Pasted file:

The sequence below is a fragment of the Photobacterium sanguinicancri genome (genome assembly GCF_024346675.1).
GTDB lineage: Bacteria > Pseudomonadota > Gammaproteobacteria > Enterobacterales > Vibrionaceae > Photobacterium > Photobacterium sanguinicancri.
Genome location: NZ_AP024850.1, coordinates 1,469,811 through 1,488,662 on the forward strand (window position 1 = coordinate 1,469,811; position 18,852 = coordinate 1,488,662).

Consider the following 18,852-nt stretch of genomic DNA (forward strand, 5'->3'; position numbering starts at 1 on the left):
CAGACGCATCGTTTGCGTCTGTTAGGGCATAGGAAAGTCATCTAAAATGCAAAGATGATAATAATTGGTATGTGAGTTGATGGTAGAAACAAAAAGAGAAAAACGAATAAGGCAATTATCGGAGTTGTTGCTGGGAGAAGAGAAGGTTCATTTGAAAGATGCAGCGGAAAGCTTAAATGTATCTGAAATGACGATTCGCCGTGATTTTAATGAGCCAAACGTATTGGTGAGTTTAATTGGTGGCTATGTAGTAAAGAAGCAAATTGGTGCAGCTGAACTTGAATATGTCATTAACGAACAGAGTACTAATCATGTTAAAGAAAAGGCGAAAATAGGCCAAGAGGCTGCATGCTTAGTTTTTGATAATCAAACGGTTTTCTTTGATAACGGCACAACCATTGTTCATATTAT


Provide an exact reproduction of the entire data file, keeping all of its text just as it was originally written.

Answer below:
The sequence below is a fragment of the Photobacterium sanguinicancri genome (genome assembly GCF_024346675.1).
GTDB lineage: Bacteria > Pseudomonadota > Gammaproteobacteria > Enterobacterales > Vibrionaceae > Photobacterium > Photobacterium sanguinicancri.
Genome location: NZ_AP024850.1, coordinates 1,469,811 through 1,488,662 on the forward strand (window position 1 = coordinate 1,469,811; position 18,852 = coordinate 1,488,662).

Consider the following 18,852-nt stretch of genomic DNA (forward strand, 5'->3'; position numbering starts at 1 on the left):
CAGACGCATCGTTTGCGTCTGTTAGGGCATAGGAAAGTCATCTAAAATGCAAAGATGATAATAATTGGTATGTGAGTTGATGGTAGAAACAAAAAGAGAAAAACGAATAAGGCAATTATCGGAGTTGTTGCTGGGAGAAGAGAAGGTTCATTTGAAAGATGCAGCGGAAAGCTTAAATGTATCTGAAATGACGATTCGCCGTGATTTTAATGAGCCAAACGTATTGGTGAGTTTAATTGGTGGCTATGTAGTAAAGAAGCAAATTGGTGCAGCTGAACTTGAATATGTCATTAACGAACAGAGTACTAATCATGTTAAAGAAAAGGCGAAAATAGGCCAAGAGGCTGCATGCTTAGTTTTTGATAATCAAACGGTTTTCTTTGATAACGGCACAACCATTGTTCATATTAT